man who was above egotism, a man who thoroughly understood li, and a man of ren,

altruistic and humane. Confucian thought continued to flourish and develop in

China, even long after the death of Confucius himself. Around the tenth century

a great revival of Confucianism spread across China, triggered by two

philosopher brothers, Cheng Hao and Cheng Yi. They ignited the spark that would

lead to Neo-Confucianism with their highly respected commentaries on the

Confucian classics. Neo-Confucianism blended the old Confucian way with

Buddhism, which had a significant following in China. From old Confucianism it

derived an emphasis on moral principals, proper order, rule governed behavior

and harmonious human relationships. But these ideas were filtered through a

Buddhist perspective, creating the notion that all thought, ordinary experience,

and performance of rituals are based on a single, absolute ultimate reality.

This absolute was called Li, though had a completely different meaning than the

original use of this word. In the Neo-Confucian outlook, Li comprises the ideas

of reason, principle and order. This was the fundamental principle that governed

the thought of the Neo-Confucian, it became a metaphysical entity to them; Li

was reality itself. Along with this newfound fixation with the absolute,

Neo-Confucians also developed a clear definition of the most important Confucian

virtues, called the five moral principals. Ju Xi, a prominent Neo-Confucian

philosopher said, Man’s original nature is pure and tranquil. Before it is

aroused, the five moral principals of his nature, called humanity,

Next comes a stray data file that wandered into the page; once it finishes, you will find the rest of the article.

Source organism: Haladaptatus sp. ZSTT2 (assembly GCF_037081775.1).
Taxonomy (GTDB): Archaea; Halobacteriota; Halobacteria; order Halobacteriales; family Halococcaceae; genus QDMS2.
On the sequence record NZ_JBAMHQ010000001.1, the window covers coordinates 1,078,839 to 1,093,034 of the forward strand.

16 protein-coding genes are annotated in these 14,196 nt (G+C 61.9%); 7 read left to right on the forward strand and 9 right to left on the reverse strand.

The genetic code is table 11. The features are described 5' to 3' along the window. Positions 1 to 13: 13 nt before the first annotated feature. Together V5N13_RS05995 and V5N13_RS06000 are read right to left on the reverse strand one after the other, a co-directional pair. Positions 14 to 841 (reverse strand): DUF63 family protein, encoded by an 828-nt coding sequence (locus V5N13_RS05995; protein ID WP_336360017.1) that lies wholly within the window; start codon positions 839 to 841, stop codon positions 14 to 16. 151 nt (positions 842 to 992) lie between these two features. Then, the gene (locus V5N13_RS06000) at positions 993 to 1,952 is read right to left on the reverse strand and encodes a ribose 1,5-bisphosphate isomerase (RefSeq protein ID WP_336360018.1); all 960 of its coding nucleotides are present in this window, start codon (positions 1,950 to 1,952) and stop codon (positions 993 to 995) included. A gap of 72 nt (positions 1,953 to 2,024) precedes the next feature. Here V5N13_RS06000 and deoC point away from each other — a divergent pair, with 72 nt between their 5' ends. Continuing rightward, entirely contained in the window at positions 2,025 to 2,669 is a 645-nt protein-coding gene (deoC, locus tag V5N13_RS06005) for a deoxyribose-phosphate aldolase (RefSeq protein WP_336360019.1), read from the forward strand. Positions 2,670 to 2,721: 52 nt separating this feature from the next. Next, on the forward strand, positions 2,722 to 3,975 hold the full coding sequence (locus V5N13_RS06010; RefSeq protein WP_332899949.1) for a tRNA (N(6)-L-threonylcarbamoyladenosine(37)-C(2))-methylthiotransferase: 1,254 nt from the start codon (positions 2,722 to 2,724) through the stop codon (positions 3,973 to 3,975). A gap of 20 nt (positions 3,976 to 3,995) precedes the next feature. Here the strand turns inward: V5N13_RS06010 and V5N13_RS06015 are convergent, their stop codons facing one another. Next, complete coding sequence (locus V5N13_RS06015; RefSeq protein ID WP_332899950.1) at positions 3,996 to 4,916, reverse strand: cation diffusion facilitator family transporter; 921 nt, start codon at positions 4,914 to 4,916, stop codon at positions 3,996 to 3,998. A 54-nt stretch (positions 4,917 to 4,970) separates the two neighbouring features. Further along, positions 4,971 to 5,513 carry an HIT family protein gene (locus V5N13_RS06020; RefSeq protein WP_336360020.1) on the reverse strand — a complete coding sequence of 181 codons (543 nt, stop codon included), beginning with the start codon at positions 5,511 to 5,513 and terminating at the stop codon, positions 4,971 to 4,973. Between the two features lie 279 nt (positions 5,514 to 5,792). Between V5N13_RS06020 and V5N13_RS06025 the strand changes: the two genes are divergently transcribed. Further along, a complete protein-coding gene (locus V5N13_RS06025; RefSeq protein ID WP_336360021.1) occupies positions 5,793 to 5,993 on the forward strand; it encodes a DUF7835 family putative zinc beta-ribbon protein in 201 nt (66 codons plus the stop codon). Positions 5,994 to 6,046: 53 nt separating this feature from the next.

righteousness, propriety, wisdom and faithfulness, are complete. As his physical

form appears, it comes into contact with external tings and is aroused from

within. As it is aroused from within, the seven feelings, called pleasure,

anger, sorrow, joy, love, hate and desire, ensue. As feelings become strong and

increasingly reckless, his nature becomes damaged. For this reason the

enlightened person controls his feelings so that they will be in accord with the

Mean. He rectifies his mind and nourishes his nature. (Ibid 2.3) According to

this train of thought, emotions are grounded in Li, the absolute, and are

stimulated by the activities of everyday life. By nature the emotions, even

anger and hate, are not considered bad. But when the emotions become over

stimulated, a disparity may appear between one’s inner essential nature and ones

outer, conscious life. When this takes place, one’s actions will no longer be in

accordance with the Principal and disharmony will persist unbridled. In addition

to Neo-Confucianism’s emphasis on emotional control, the old moral and political

stance of Confucius was held to be paramount. Respecting the ancient knowledge

in the true Confucian manner, Neo-Confucianism continued to emphasize the

regulation of public and private lives. Everything was to be kept in its proper

place, and ritualized social patterns prevailed. Enacting a firmly regulated

social life was inner harmony and the direct experience of the ultimate Li.